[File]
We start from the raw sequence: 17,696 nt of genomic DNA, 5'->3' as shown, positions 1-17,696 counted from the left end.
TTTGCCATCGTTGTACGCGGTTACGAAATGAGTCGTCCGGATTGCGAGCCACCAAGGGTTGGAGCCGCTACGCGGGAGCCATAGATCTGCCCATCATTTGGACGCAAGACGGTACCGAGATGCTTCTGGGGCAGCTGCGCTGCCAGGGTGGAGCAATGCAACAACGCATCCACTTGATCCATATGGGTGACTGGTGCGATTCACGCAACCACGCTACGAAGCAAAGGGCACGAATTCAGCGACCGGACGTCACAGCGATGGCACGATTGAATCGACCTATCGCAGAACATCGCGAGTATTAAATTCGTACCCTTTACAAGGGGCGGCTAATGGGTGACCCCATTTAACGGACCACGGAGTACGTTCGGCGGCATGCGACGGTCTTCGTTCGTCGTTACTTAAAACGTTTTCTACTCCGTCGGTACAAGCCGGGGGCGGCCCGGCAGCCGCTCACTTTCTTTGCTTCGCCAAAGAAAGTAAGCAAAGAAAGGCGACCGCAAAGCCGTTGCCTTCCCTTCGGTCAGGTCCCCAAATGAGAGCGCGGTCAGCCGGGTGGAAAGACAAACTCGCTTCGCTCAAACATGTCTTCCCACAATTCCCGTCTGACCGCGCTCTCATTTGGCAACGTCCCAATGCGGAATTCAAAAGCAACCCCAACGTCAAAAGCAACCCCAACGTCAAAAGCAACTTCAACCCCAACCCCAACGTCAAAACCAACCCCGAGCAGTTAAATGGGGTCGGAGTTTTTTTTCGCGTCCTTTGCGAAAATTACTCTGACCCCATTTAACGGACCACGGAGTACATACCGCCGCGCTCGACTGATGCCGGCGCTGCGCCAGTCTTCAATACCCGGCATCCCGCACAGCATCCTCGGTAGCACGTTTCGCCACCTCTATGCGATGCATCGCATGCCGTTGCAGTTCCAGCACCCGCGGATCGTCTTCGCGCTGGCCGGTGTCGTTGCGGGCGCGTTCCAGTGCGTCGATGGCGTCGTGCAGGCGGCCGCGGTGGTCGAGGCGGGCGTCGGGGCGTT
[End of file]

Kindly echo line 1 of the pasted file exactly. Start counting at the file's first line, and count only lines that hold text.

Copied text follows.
We start from the raw sequence: 17,696 nt of genomic DNA, 5'->3' as shown, positions 1-17,696 counted from the left end.